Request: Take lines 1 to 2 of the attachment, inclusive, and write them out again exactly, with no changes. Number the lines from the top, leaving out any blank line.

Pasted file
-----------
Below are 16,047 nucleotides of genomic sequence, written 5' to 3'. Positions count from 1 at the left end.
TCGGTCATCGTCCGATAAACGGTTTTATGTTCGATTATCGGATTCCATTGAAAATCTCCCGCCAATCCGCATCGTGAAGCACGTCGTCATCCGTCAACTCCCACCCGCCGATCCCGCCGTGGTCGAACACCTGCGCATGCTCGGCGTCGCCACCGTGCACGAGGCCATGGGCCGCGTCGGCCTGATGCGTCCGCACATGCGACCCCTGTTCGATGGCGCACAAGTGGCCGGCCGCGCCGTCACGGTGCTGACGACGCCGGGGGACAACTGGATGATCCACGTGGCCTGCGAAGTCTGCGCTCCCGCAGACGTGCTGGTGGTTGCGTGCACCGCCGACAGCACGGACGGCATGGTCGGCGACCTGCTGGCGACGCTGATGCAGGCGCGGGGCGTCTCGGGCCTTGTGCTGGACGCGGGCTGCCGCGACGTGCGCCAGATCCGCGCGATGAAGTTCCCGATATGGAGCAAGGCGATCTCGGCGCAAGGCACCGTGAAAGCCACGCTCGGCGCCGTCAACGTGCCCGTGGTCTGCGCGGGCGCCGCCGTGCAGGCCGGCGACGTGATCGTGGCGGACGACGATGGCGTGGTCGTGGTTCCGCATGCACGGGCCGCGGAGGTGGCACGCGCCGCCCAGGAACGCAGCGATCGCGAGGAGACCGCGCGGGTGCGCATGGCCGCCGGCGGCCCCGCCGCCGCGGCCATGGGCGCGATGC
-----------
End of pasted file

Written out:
Below are 16,047 nucleotides of genomic sequence, written 5' to 3'. Positions count from 1 at the left end.
TCGGTCATCGTCCGATAAACGGTTTTATGTTCGATTATCGGATTCCATTGAAAATCTCCCGCCAATCCGCATCGTGAAGCACGTCGTCATCCGTCAACTCCCACCCGCCGATCCCGCCGTGGTCGAACACCTGCGCATGCTCGGCGTCGCCACCGTGCACGAGGCCATGGGCCGCGTCGGCCTGATGCGTCCGCACATGCGACCCCTGTTCGATGGCGCACAAGTGGCCGGCCGCGCCGTCACGGTGCTGACGACGCCGGGGGACAACTGGATGATCCACGTGGCCTGCGAAGTCTGCGCTCCCGCAGACGTGCTGGTGGTTGCGTGCACCGCCGACAGCACGGACGGCATGGTCGGCGACCTGCTGGCGACGCTGATGCAGGCGCGGGGCGTCTCGGGCCTTGTGCTGGACGCGGGCTGCCGCGACGTGCGCCAGATCCGCGCGATGAAGTTCCCGATATGGAGCAAGGCGATCTCGGCGCAAGGCACCGTGAAAGCCACGCTCGGCGCCGTCAACGTGCCCGTGGTCTGCGCGGGCGCCGCCGTGCAGGCCGGCGACGTGATCGTGGCGGACGACGATGGCGTGGTCGTGGTTCCGCATGCACGGGCCGCGGAGGTGGCACGCGCCGCCCAGGAACGCAGCGATCGCGAGGAGACCGCGCGGGTGCGCATGGCCGCCGGCGGCCCCGCCGCCGCGGCCATGGGCGCGATGC